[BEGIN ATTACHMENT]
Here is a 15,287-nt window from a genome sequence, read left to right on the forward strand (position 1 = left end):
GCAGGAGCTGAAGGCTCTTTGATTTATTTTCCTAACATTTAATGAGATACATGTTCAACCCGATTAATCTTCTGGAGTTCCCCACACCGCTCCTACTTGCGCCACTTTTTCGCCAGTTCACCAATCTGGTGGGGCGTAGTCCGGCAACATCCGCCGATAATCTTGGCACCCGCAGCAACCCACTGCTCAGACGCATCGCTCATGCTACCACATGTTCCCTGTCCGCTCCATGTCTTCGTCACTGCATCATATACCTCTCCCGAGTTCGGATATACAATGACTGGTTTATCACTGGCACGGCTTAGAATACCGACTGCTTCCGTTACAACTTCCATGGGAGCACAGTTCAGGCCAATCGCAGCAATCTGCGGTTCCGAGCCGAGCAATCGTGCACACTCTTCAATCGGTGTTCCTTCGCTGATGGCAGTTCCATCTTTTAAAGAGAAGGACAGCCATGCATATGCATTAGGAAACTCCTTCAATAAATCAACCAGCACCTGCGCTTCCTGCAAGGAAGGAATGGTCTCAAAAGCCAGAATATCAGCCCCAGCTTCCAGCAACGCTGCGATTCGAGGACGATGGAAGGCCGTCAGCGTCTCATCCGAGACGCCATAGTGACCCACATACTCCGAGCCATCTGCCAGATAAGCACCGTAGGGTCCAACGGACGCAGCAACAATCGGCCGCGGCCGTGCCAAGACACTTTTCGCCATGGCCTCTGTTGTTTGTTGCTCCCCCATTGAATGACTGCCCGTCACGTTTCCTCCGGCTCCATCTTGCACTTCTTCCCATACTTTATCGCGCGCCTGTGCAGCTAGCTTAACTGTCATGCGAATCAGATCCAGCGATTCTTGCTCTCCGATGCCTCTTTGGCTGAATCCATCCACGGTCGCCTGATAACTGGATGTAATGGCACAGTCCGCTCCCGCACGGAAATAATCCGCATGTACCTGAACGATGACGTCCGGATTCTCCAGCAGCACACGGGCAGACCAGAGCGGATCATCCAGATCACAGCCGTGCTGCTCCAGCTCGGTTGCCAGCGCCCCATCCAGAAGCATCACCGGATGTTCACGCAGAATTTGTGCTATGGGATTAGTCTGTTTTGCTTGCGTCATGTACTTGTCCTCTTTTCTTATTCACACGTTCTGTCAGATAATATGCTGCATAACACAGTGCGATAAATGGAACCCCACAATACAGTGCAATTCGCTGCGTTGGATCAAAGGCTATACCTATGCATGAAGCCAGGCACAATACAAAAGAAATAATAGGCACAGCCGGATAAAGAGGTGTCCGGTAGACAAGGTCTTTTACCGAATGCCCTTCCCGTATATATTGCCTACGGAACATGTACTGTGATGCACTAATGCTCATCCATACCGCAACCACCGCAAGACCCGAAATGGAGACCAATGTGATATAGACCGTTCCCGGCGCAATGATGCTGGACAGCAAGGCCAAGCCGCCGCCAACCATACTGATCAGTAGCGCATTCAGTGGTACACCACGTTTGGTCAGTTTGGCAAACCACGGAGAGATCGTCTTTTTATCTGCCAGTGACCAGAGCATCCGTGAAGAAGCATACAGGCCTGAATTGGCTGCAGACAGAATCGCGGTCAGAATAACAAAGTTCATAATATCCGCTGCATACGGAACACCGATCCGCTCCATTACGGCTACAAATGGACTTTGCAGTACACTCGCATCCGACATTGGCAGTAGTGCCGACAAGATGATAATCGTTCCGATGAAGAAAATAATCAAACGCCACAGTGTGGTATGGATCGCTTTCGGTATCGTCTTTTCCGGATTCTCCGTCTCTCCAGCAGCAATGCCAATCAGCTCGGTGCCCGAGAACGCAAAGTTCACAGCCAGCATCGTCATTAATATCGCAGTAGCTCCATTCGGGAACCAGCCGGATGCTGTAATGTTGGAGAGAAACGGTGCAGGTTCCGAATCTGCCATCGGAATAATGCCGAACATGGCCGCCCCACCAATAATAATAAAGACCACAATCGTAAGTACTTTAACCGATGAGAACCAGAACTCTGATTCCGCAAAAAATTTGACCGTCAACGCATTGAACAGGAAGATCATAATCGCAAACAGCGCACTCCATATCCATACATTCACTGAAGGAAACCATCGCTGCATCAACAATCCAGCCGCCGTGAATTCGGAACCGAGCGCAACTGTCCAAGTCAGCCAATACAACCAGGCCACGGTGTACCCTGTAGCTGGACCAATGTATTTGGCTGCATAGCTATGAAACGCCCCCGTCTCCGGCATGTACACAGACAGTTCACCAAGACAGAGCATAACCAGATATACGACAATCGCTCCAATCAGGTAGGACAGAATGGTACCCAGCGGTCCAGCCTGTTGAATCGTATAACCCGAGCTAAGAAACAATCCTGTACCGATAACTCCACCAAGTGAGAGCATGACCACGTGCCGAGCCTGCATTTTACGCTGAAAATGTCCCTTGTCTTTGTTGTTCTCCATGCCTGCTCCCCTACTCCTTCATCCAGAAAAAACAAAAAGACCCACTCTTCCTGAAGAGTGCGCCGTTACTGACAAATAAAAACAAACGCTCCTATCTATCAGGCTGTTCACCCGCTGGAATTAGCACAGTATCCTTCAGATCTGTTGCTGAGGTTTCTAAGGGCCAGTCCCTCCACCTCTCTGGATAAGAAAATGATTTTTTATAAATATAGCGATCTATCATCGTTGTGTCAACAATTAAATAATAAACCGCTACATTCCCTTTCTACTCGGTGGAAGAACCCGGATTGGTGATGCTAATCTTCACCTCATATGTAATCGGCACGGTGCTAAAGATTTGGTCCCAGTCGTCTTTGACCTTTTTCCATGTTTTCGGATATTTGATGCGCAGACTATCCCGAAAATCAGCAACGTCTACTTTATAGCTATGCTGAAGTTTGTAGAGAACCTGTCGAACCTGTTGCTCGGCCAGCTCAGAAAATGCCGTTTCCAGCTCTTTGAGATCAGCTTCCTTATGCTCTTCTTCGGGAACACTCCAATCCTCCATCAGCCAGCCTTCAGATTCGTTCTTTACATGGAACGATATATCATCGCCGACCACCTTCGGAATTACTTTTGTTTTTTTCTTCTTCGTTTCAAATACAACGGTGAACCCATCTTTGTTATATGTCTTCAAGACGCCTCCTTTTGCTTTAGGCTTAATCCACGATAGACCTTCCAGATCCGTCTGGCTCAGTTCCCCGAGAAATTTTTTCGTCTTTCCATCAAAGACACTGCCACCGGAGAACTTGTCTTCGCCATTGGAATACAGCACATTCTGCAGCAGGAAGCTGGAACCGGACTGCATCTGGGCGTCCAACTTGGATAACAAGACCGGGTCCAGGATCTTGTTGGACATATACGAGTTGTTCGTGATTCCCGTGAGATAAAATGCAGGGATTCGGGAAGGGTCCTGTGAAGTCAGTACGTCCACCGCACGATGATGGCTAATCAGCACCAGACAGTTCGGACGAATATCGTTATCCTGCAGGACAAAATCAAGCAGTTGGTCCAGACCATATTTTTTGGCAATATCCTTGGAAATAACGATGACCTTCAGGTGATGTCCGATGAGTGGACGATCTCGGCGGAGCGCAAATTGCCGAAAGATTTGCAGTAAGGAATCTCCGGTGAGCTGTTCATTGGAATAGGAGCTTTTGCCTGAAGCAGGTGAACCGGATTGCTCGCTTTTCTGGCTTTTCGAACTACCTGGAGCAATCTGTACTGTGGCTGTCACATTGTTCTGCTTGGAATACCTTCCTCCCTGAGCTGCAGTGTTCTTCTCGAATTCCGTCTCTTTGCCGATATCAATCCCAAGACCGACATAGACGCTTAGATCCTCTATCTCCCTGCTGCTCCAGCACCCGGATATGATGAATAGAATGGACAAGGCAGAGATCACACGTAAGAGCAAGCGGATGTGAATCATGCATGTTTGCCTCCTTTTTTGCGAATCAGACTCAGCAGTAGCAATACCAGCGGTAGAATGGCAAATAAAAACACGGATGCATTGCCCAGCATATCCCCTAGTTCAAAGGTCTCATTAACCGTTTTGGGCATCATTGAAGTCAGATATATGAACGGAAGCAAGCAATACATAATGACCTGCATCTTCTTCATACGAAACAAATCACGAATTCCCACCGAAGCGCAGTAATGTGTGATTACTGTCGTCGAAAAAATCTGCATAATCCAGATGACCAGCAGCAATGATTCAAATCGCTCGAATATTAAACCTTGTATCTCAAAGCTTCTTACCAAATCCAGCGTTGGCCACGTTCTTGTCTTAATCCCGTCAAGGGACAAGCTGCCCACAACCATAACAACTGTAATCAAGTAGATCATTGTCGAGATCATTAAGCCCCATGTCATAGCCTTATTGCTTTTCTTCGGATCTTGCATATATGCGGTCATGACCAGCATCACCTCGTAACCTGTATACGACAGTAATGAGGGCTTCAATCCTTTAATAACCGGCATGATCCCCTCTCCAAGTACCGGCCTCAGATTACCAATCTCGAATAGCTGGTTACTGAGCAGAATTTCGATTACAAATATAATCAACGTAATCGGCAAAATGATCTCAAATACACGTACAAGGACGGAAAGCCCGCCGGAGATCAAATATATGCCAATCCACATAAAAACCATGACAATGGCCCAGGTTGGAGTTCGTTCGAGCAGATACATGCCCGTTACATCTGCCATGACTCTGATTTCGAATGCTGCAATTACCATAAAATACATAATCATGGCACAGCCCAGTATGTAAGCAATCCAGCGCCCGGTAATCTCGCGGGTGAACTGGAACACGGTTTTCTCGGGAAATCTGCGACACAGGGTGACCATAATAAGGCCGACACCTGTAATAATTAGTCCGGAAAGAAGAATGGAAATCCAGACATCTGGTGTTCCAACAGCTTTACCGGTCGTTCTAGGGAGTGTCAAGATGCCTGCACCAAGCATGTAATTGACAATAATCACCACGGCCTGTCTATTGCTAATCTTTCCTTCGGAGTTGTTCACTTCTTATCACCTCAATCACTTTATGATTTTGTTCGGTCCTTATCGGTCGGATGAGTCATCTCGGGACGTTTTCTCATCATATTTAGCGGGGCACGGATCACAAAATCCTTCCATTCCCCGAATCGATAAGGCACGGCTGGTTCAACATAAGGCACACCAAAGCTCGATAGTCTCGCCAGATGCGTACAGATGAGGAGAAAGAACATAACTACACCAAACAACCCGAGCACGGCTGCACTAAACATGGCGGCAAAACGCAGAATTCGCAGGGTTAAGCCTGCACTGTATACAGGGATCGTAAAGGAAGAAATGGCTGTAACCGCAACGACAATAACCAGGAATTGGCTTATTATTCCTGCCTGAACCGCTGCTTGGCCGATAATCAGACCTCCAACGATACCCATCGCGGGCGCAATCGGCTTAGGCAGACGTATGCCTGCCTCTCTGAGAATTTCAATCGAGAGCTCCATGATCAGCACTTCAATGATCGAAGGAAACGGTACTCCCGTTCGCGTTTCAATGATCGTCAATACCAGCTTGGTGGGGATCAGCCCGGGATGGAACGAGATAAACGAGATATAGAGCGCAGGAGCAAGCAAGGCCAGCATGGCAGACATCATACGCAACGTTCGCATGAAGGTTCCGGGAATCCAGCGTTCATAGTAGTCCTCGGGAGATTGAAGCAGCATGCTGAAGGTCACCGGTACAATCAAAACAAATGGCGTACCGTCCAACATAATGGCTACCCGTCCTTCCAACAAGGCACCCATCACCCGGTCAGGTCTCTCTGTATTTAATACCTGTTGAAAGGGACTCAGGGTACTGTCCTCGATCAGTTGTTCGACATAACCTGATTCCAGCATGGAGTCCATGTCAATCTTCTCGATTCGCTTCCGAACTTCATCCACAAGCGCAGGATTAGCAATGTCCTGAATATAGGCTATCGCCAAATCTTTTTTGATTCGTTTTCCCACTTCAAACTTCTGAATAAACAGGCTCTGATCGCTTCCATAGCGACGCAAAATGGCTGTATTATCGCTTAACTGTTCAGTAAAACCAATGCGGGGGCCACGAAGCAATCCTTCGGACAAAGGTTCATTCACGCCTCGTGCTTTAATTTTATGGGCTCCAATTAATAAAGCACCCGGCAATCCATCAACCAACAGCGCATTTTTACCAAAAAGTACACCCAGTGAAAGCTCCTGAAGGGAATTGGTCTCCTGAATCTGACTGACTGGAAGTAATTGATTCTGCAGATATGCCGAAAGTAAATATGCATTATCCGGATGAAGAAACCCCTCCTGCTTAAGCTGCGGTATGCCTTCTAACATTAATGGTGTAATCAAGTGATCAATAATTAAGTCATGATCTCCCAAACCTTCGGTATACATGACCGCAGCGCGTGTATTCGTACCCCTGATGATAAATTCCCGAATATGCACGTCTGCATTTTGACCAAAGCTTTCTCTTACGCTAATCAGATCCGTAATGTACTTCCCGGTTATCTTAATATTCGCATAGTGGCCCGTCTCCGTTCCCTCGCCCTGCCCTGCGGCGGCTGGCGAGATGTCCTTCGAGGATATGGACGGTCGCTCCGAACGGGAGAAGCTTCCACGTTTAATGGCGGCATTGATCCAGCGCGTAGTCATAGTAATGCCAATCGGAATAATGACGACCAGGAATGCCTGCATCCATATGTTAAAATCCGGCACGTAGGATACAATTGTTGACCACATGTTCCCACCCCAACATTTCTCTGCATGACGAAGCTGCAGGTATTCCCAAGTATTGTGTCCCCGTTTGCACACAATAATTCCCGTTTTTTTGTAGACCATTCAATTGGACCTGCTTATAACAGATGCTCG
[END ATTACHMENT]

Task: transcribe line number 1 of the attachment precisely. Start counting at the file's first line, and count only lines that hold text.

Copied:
Here is a 15,287-nt window from a genome sequence, read left to right on the forward strand (position 1 = left end):